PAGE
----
From the Ivy League to the Czech lands: a Canadian professor has an important lesson for expats

Dr. Bethany Butzer, a Canadian academic who traded Harvard for Prague has perfected the art of "achieving more by doing less."

Tom Lane

Written by Tom Lane
Published on 16.02.2021 14:08 (updated on 17.02.2021)

Ever think that city life is too much and you'd like to just pack it all up and move to a cabin in the woods? That's exactly what Bethany Butzer did in 2015. Her decision made international headlines from Today to the Daily Mail.

The Canadian academic now lives in the Czech capital and teaches in the School of Psychology at the University of New York in Prague. Since moving to Prague, she has given a TEDtalk titled "Stop Trying So Hard: Achieve More By Doing Less," which has been viewed almost two million times on YouTube.

What motivated Butzer, a Ph.D., doing post-doc research at Harvard to ditch academia and look for meaning in the wilderness of Northern Ontario? And how did she and her husband eventually end up in Prague? We recently spoke to Dr. Butzer about her journey from the Ivy League to cabin life to the Czech Republic and TEDtalk fame.

You were working at Harvard, you decided to move to a cabin in the woods and now you live in Prague! Tell us your backstory first of all. How did you get from there to here?

"I was doing a post-doctoral research fellowship at Harvard Medical School and it was supposed to be my dream job in the sense. I was doing research on yoga and meditation for children and as a yoga teacher and practitioner and as someone who is trained in and passionate about research, I was really excited about this job at Harvard. But after a couple of years in that position, I realized that it was a lot of competition and I was putting in a lot of hours and feeling burnt out. I realized that no job is worth my health and wellbeing so I made the difficult decision with my husband who was born and raised in Canada just like me, but whose parents are Czech, to live in Prague.

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Bethany moved to Prague after living in a cabin in the woods. Photo: Leah Takata.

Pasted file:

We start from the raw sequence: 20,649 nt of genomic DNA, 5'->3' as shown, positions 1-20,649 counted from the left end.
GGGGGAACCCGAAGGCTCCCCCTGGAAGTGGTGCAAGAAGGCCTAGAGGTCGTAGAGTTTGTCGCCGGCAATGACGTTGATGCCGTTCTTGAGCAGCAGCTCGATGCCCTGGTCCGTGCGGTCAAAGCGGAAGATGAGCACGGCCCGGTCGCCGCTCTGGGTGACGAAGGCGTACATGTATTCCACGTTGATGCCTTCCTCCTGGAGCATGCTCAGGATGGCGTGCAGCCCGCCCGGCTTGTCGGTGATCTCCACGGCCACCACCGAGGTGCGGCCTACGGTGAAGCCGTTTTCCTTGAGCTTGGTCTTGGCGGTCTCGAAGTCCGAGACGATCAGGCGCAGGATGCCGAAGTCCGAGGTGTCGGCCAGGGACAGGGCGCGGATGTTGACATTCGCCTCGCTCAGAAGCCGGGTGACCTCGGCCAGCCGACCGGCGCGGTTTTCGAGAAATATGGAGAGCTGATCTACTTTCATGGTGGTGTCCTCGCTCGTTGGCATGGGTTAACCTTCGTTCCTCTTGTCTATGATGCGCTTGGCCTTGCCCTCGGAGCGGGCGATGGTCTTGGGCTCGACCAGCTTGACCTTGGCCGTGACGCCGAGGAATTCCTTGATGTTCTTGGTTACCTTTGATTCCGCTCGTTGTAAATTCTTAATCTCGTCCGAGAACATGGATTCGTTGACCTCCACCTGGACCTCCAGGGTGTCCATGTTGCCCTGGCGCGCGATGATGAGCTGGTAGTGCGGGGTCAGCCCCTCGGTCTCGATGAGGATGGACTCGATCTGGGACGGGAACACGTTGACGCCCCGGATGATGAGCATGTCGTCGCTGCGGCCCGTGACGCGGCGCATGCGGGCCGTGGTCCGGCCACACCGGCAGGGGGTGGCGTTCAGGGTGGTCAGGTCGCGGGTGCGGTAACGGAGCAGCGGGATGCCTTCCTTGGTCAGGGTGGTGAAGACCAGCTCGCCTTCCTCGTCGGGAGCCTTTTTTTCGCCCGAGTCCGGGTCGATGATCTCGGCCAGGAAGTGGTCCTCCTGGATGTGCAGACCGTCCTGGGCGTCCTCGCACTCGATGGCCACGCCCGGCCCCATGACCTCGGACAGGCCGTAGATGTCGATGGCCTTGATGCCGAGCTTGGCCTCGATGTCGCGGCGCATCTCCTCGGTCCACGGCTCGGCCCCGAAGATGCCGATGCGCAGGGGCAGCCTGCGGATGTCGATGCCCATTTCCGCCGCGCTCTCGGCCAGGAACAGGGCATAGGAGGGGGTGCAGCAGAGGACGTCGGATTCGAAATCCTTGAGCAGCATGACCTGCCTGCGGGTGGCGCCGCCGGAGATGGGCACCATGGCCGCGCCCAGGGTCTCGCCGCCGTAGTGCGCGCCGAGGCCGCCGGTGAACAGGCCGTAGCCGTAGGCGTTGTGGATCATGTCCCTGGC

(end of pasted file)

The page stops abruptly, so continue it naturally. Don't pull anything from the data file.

Bethany moved to Prague after living in a cabin in the woods. Photo: Leah Takata.

But you didn't come to Prague right away, you took a bit of a detour?

We created an Excel spreadsheet and listed all the different cities in the world where we would want to live and then we rated each city in terms of values like art and culture, the flexibility of schedule, beauty, things to look at, etc. We each did a sheet separately and when we came together in the end, Prague came out on top. Our second choice was to live somewhere in the woods, in nature, so we decided to do both and lived in a cabin in Northern Ontario for a couple of months, which was amazing!

Then we moved to Prague and I had contacted the University of New York in Prague and asked if I could teach a course and so they agreed to let me teach one course on positive psychology and so I came to Prague basically just with that, knowing that I had one course to teach and had to figure out the rest of it on my own.

You've obviously lived in a lot of different situations in a short period of time, how do they compare and contrast?

I crave both intellectual stimulation and nature. Boston and especially Harvard provided a lot of intellectual stimulation but I wasn't getting the nature and the rest and self-care that I wanted. I am intellectually stimulated here through my academic position which has since grown so Prague ended up coming out on top because I can also go 20 minutes on a train ride that costs next to nothing and suddenly be in some beautiful forest or on a hiking trail or in the mountains.